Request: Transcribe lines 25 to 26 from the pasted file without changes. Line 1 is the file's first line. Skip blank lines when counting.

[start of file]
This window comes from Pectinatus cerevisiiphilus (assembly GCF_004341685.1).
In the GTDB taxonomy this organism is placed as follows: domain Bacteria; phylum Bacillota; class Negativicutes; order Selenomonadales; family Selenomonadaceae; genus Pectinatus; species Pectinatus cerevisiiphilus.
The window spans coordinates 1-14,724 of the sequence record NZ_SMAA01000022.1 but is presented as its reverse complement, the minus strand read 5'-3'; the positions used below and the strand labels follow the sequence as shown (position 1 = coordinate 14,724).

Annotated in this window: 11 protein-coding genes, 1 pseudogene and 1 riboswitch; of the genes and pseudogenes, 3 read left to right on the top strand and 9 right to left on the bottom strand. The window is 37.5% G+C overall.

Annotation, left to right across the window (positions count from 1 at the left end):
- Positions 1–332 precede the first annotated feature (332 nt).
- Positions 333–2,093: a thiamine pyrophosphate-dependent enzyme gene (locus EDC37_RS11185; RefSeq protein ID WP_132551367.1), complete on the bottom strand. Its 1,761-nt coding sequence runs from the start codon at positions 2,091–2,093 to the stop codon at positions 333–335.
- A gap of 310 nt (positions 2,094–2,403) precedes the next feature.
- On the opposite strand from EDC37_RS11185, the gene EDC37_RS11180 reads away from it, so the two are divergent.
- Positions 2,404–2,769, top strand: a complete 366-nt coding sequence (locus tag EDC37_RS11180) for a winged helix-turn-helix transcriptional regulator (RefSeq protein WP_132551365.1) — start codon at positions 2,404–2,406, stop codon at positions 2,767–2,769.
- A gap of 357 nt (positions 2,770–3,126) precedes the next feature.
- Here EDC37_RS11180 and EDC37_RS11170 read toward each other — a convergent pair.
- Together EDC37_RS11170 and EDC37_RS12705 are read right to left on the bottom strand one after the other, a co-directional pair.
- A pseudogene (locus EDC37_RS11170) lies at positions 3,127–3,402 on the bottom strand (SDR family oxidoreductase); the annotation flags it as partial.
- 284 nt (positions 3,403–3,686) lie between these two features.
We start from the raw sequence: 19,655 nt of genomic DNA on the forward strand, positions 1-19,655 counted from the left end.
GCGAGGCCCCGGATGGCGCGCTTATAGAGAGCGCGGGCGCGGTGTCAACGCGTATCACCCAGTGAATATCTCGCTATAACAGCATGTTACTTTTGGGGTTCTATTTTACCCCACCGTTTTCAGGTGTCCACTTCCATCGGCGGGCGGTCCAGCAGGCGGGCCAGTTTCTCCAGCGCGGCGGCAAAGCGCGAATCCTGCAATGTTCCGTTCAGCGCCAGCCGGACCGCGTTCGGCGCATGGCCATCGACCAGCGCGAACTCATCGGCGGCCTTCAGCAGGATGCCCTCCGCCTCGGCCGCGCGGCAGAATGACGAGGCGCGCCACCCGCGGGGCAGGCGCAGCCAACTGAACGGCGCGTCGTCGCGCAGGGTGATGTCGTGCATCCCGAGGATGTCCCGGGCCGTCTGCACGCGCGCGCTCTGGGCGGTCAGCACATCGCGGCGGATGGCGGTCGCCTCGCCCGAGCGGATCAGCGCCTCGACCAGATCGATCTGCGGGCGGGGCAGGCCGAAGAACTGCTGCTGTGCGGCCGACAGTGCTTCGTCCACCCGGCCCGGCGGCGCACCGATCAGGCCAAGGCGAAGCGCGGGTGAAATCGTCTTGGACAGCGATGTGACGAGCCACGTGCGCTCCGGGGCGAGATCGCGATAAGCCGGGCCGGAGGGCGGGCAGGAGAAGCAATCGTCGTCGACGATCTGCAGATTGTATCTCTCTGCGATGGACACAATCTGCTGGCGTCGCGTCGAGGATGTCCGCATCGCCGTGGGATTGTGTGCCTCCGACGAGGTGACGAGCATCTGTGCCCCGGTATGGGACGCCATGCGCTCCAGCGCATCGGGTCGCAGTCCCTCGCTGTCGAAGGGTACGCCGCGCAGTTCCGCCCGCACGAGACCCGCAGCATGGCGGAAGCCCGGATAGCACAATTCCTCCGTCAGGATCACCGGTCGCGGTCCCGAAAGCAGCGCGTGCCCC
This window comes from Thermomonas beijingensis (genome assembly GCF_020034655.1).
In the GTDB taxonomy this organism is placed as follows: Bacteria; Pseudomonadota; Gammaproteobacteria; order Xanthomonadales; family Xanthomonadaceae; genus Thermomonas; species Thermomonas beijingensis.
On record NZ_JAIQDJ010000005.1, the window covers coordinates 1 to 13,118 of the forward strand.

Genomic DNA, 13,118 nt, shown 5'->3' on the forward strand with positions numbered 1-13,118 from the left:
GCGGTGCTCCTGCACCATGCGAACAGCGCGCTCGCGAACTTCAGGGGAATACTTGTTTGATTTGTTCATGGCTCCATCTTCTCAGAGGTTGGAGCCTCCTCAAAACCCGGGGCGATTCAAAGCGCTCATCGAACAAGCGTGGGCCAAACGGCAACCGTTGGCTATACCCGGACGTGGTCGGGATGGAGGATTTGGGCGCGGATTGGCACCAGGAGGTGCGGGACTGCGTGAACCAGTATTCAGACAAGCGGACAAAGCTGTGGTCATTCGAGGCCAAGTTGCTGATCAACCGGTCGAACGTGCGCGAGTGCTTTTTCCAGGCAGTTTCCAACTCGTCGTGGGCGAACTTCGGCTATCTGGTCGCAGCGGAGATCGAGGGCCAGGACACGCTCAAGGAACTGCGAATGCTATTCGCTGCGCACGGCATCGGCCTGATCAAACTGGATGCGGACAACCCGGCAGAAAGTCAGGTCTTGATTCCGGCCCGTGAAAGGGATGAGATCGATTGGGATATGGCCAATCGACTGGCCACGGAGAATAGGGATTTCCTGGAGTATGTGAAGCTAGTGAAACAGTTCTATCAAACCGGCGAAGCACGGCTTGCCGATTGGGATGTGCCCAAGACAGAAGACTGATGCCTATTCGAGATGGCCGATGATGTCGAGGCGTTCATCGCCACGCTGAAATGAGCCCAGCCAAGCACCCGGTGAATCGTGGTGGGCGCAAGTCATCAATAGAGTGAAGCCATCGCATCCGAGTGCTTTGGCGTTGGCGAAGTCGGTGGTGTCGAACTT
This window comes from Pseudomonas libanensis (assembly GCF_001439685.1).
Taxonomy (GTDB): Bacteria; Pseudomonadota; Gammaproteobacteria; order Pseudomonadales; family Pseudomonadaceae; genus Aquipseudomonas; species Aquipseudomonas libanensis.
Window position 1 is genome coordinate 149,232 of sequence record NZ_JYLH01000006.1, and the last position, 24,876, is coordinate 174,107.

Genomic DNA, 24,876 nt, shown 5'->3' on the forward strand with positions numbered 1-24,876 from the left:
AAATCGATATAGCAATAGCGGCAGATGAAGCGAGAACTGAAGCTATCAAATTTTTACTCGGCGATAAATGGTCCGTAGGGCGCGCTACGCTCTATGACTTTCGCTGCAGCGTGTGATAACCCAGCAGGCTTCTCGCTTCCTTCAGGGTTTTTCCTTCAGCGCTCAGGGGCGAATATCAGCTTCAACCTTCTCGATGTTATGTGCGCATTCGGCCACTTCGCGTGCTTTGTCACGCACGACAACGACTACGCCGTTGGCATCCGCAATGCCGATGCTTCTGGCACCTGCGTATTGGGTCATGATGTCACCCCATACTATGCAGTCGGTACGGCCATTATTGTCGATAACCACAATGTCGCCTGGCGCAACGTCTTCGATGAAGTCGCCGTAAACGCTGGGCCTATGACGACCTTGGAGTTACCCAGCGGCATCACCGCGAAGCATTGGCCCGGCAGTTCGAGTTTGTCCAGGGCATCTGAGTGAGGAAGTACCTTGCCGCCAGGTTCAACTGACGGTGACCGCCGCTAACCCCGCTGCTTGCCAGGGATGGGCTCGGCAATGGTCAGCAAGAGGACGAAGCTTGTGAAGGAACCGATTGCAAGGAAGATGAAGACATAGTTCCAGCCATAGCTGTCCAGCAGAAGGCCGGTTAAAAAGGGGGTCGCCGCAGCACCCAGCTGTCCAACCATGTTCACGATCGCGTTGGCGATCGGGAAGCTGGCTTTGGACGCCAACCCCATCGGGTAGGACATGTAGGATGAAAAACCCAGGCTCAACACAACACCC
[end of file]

Window position 1 is genome coordinate 149,232 of sequence record NZ_JYLH01000006.1, and the last position, 24,876, is coordinate 174,107.

Genomic DNA, 24,876 nt, shown 5'->3' on the forward strand with positions numbered 1-24,876 from the left: